• Paul Kearns' column (7 December), although provocative in tone, lacks substance. His claim that the IPD has only recently recognised the importance of relating the professional body of knowledge to the wider business context is incredible.
The IPD professional education scheme has, for a long time incorporated mainstream business issues. As an example, IPD students learn to assess and cope with situations of ever increasing turbulence and uncertainty.
For many years a major focus of the institute's activity has been how people (professionals) can add most value to the development of people and the performance of organisations. Let me remind you that it was the IPD which first introduced business strategists such as Michael Porter, Gary Hamel, CK Prahalad and Sumantra Ghoshal to HR audiences and went on to relate their thinking to the practice of people management.
The particular project, "People Management and Business Performance" which Kearns singles out for criticism involves a long-standing investigation involving academic research and practical evidence. If Kearns had read the material relating to this project in any depth he would know that a primary aim is to address the very issues of causality and practitioner relevance which he raises.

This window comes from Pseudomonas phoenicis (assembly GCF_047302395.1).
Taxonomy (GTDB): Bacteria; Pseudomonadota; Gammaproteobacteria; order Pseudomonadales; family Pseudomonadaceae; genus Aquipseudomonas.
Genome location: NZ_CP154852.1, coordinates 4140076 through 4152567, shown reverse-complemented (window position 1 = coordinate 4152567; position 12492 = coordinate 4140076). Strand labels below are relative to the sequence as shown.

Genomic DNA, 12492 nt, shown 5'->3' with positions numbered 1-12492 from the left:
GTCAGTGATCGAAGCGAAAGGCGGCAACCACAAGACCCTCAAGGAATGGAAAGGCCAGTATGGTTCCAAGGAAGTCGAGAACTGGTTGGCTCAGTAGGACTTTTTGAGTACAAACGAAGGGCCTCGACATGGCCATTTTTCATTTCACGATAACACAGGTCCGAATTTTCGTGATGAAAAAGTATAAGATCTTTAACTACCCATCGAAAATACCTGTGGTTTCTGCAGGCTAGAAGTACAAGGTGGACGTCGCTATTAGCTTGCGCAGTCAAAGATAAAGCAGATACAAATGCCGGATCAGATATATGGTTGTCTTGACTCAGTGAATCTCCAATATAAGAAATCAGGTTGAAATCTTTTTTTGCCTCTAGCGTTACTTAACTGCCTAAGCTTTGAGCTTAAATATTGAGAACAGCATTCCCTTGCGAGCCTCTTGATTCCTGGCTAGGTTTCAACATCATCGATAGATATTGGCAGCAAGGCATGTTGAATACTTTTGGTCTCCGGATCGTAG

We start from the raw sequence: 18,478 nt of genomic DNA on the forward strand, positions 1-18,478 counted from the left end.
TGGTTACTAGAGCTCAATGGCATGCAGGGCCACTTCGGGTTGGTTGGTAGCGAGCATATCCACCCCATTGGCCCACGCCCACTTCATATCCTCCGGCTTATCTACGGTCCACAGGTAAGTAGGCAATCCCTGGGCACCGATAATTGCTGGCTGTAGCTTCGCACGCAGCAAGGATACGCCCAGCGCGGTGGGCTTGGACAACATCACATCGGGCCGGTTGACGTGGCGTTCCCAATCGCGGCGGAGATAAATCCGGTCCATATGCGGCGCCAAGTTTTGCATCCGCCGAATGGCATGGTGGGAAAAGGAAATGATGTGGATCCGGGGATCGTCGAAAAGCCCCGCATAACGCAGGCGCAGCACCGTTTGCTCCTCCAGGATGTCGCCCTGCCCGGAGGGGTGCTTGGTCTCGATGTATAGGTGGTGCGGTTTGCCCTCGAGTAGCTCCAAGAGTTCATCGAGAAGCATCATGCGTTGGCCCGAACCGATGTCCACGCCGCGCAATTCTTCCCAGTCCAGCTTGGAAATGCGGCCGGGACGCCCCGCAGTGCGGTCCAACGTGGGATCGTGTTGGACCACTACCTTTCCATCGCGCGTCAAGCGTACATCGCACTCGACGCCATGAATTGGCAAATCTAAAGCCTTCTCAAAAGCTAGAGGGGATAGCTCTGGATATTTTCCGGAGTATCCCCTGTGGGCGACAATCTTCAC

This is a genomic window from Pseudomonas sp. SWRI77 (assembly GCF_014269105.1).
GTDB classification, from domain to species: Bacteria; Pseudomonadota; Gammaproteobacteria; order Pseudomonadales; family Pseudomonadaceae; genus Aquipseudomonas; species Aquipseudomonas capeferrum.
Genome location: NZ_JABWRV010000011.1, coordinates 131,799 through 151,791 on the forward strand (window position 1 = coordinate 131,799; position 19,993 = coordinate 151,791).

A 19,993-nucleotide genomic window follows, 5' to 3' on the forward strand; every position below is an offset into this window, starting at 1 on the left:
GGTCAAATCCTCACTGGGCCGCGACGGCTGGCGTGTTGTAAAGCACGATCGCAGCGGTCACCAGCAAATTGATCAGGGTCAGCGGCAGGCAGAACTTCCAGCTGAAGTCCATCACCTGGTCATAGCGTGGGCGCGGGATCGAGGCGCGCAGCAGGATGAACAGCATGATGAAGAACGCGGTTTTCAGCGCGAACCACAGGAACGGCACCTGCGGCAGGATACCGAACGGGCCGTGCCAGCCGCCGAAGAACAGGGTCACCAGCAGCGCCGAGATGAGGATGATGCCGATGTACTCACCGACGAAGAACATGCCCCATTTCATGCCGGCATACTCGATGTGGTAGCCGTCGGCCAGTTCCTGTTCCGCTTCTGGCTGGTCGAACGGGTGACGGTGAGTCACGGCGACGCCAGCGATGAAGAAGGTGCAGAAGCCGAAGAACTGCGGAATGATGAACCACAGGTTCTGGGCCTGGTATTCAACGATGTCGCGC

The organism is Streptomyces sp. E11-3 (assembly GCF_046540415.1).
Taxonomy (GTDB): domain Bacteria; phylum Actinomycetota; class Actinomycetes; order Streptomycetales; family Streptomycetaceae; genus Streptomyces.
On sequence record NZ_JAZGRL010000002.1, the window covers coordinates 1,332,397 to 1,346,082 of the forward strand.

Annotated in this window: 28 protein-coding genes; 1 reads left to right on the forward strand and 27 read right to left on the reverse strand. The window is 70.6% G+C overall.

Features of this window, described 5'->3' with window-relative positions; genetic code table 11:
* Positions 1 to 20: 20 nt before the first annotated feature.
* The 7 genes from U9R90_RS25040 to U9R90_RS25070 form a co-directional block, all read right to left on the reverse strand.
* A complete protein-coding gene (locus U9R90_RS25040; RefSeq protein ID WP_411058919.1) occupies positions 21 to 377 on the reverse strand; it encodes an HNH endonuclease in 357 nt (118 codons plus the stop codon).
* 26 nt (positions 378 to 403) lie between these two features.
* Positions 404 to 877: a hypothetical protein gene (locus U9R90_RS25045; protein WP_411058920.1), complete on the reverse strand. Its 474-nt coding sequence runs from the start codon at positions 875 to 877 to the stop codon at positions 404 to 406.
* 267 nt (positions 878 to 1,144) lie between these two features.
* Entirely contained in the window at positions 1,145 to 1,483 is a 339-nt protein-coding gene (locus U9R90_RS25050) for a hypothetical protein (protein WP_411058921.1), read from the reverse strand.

All research undertaken by the IPD comprises theory and practice. Practitioners who have a high level of input into all projects, both in steering investigations and in the design of re- search tools and outcomes, favour the case study approach. Is Kearns saying theory is irrelevant? If we are to build our knowledge and understanding in this crucial area we must have sound linkages between both theoretical and empirical data.
We must also find different ways of evaluating the contribution people make to organisations that go beyond short-term results and cost control. If we do not, people will continue to be seen as low value, expendable assets and this will not be in anyone's long-term interest.
It is of concern that Kearns should comment without properly evaluating the work and evidence available. Constructive criticism and debate is always welcome and enhances the work. Unfounded, opinionated sniping helps no one.
Letter of the week
The real value of HR to business
• Regarding the ongoing